Historical material provided by Sandra Berman, Archivist for
Early in 1945, a special committee of 20, appointed by the president of the Atlanta Jewish Welfare Fund, met to consider how the adult Jewish organizations in the community could be coordinated to participate more effectively in the community service. Out of this study came the recommendation for the creation of the Atlanta Jewish Community Council. The Council was to serve as a forum for the expression of all views and for action on matters of common interest and concern to the total Jewish community.
In the early years, highlights of activity were:
- Creating a committee to study Jewish education resulting the the establishment of the Atlanta Bureau of Jewish Education
- Studying the needs of the Jewish Aged that resulted in the establishment of the Jewish Home in 1951
- Establishing a Community Calendar
- Conducting a Jewish population study
- Conducting a study for the proposed new Jewish Community Center on Peachtree Road
- Cooperating with the ADL in working to pass the anti-mask, anti-cross burning bills by the Georgia Legislature
- Investigating and acting upon discrimination in housing, employment and advertising
- Monitoring the actions of local hate groups
In addition, in its early days, the Council passed a resolution on slum clearance and passed an anti-lynching resolution. In passing the later, they said,
“We believe the time has come for all good citizens of Georgia to recognize that any violation of the sacredness of human life by mob action is a real threat and danger to the rights and privileges of every citizen.”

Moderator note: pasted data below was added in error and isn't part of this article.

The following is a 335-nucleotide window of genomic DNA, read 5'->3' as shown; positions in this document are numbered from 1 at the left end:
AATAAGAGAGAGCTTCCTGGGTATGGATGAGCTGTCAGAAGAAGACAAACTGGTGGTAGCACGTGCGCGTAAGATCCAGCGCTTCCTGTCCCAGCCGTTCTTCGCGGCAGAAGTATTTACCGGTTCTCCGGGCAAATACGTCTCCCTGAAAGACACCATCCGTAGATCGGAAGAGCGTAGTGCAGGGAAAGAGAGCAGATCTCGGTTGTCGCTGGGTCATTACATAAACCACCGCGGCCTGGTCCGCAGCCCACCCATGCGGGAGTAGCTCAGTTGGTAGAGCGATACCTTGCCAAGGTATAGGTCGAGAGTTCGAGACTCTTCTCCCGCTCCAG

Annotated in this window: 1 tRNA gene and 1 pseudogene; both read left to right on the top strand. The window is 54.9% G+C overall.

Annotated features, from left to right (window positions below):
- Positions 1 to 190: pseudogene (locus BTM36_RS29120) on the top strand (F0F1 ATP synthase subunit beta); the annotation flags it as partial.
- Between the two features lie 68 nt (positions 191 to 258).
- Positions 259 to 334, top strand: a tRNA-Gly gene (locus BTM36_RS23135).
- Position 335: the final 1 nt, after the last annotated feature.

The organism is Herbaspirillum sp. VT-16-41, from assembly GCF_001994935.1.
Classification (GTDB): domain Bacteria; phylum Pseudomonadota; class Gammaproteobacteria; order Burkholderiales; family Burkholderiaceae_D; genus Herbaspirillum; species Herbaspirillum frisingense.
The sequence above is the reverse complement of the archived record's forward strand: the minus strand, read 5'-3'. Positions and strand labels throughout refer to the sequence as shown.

Continuing encroachment of religious practices in the public schools was one of the most serious problems, which faced the community relations council and they investigate religion in the public schools.
During the early years of the State of Israel the Council worked to help the community cope with Arab propaganda and boycott concerns. They spearheaded a Community Rally for Peace in the Middle East, featuring Mayor Hartsfield. The Governor, educational leaders, and religious leaders from across Atlanta, joined in support.
In the wake of The Temple Bombing (1958) the Council held an emergency meeting recommending a communal response to the act of violence. There was overwhelming support from the general community and a resolve to strengthen the forces of law and order so that such act would not occur again.
Moving into the 1960’s the Council worked to ensure that steps be taken to “set the record straight” and to keep the community informed of developments surrounding the Eichmann trial. It worked on civil rights issues and integration. At a meeting on March 25, 1964, a motion was passed to recommend to affiliated organizations that they “refrain from holding organizational meetings in places of public accommodations which practice racial or religious discrimination.”
In 1967, the Jewish Community Council merged into the Atlanta Jewish Federation along with the Atlanta Federation for Jewish Social Service and the Atlanta Jewish Welfare Fund. At the merger, the Council became a department of the Atlanta Jewish Federation (now the Jewish Federation of Greater Atlanta) called Community Relations and Internal Jewish Affairs. The name was later changed to the Community Relations Committee. During the years of affiliation with JFGA, the CRC’s issues included: Church-State relations, Civil Rights, hiring policy at Agnes Scott College, Soviet Jewry, assisting in securing a posthumous pardon of Leo Frank, and Israel.
By 2009 the Committee had come full circle and, once again, became an independent entity, the Jewish Community Relations Council of Atlanta.